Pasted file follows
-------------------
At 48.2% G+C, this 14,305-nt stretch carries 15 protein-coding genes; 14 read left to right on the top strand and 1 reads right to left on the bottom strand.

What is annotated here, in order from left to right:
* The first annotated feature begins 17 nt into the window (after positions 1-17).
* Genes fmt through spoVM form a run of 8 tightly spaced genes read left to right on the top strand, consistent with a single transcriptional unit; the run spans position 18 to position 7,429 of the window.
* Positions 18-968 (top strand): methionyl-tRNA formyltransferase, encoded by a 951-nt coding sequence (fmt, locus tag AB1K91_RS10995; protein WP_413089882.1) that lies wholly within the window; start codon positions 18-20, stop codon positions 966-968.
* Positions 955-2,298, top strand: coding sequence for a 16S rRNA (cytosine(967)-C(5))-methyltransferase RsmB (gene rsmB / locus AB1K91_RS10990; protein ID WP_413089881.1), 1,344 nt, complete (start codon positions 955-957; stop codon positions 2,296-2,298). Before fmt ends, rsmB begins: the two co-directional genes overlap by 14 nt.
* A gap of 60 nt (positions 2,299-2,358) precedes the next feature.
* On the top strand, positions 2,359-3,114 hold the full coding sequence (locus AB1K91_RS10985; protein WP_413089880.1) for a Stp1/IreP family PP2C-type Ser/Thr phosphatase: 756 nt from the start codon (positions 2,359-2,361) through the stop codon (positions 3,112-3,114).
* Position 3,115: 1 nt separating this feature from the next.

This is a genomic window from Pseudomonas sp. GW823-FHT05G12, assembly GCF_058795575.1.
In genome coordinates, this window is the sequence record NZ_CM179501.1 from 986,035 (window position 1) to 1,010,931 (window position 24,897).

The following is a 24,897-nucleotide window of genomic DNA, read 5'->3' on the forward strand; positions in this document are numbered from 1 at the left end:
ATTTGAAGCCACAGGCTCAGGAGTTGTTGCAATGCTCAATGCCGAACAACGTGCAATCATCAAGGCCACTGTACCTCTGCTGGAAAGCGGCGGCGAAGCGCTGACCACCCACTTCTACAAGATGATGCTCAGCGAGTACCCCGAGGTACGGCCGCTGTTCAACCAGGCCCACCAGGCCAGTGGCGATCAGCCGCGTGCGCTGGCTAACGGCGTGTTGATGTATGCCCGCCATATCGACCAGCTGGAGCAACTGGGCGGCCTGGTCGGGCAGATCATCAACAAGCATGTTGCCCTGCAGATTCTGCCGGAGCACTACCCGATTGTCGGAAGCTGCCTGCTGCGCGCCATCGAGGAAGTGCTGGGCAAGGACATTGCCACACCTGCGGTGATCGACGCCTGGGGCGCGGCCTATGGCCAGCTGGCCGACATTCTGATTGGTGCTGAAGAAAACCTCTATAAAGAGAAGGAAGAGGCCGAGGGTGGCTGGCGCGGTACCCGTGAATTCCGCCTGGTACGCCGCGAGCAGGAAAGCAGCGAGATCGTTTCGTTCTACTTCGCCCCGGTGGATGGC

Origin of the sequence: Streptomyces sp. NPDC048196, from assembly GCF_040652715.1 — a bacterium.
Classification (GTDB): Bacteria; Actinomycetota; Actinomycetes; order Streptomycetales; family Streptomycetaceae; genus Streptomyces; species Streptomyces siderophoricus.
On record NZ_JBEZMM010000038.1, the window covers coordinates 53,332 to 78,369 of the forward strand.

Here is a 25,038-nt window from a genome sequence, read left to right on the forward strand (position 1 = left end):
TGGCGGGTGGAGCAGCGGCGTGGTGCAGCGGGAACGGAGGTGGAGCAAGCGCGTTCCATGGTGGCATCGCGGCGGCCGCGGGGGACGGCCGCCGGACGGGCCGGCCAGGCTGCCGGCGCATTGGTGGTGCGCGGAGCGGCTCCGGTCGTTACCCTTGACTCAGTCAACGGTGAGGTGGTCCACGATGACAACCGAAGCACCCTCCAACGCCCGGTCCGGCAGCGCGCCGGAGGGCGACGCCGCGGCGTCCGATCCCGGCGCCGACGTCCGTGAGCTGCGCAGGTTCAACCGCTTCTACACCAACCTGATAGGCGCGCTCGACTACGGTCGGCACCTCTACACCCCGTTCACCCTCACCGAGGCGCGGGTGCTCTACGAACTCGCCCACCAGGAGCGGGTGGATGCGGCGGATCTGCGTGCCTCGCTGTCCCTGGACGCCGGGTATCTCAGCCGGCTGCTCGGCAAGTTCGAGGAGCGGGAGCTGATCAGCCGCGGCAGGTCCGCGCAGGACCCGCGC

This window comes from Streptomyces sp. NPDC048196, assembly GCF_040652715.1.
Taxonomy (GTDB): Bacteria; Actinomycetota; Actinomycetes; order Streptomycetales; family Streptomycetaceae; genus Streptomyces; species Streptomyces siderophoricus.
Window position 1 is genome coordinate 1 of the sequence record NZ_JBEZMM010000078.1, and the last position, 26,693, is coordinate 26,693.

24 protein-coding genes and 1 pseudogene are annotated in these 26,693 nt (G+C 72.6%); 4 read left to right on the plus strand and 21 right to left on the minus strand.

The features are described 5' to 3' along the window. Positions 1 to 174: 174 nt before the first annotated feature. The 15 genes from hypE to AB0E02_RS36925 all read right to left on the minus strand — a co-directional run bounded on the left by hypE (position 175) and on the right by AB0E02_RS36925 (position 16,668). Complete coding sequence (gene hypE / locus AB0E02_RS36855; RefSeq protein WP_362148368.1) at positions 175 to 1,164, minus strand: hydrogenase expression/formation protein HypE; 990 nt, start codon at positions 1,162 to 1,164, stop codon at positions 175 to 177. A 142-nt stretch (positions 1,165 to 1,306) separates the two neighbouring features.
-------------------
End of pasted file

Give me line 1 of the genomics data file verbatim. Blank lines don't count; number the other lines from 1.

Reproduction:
At 48.2% G+C, this 14,305-nt stretch carries 15 protein-coding genes; 14 read left to right on the top strand and 1 reads right to left on the bottom strand.